More at O*NET
 
Work Activities
In general, what you might do:
  • Assisting and Caring for Others
    Providing personal assistance, medical attention, emotional support, or other personal care to others such as coworkers, customers, or patients.
  • Getting Information
    Observing, receiving, and otherwise obtaining information from all relevant sources.
  • Communicating with Supervisors, Peers, or Subordinates
    Providing information to supervisors, co-workers, and subordinates by telephone, in written form, e-mail, or in person.
  • Documenting/Recording Information
    Entering, transcribing, recording, storing, or maintaining information in written or electronic/magnetic form.
  • Establishing and Maintaining Interpersonal Relationships
    Developing constructive and cooperative working relationships with others, and maintaining them over time.
More at O*NET
 
Detailed Work Activities
What you might do in a day:
  • Maintain medical records.
  • Record vital statistics or other health information.
  • Encourage patients during therapeutic activities.
  • Assess physical conditions of patients to aid in diagnosis or treatment.
  • Monitor patients to detect health problems.
More at O*NET
 
Tasks
On the job, you would:
  • Record and maintain patient information, such as vital signs, eating habits, behavior, progress notes, treatments, or discharge plans.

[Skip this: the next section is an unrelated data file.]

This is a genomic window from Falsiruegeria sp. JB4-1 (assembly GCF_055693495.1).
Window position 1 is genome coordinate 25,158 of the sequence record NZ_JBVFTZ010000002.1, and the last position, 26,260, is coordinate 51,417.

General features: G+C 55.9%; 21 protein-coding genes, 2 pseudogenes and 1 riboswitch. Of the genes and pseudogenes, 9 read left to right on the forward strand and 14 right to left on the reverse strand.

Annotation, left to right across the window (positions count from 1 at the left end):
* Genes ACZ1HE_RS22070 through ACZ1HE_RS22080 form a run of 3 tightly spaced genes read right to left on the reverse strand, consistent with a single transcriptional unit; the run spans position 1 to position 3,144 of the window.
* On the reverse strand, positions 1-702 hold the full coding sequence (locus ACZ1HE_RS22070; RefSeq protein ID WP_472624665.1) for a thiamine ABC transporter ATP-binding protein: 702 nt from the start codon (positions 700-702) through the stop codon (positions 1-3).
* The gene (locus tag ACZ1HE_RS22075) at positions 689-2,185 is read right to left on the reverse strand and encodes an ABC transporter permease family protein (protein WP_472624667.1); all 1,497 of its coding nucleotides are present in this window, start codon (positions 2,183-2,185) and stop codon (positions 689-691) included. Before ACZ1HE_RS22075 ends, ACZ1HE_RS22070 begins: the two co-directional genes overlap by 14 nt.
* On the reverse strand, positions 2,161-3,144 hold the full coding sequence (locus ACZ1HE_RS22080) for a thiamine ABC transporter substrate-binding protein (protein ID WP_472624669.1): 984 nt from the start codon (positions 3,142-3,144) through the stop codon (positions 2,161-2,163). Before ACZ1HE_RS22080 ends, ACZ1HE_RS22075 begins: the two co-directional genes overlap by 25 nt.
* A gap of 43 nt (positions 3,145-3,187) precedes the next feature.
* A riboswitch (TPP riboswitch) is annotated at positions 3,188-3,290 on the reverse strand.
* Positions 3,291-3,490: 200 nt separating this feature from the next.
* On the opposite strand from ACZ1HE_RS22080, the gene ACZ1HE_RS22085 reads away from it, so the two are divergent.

• Listen and provide emotional support and encouragement to psychiatric patients.
  • Complete physical checks and monitor patients to detect unusual or harmful behavior and report observations to professional staff.
  • Restrain or aid patients as necessary to prevent injury.
  • Serve meals or feed patients needing assistance or persuasion.
More at O*NET
 
O*NET in-it

This page includes information from the O*NET 24.0 Database by the U.S. Department of Labor, Employment and Training Administration (USDOL/ETA). Used under the CC BY 4.0 license. O*NET® is a trademark of USDOL/ETA.

BLS

This page includes information produced in cooperation with the U.S. Bureau of Labor Statistics, Occupational Employment Statistics and State Occupational Projecions programs.

 
 
 
 
Vermont.gov State of Vermont Department of Labor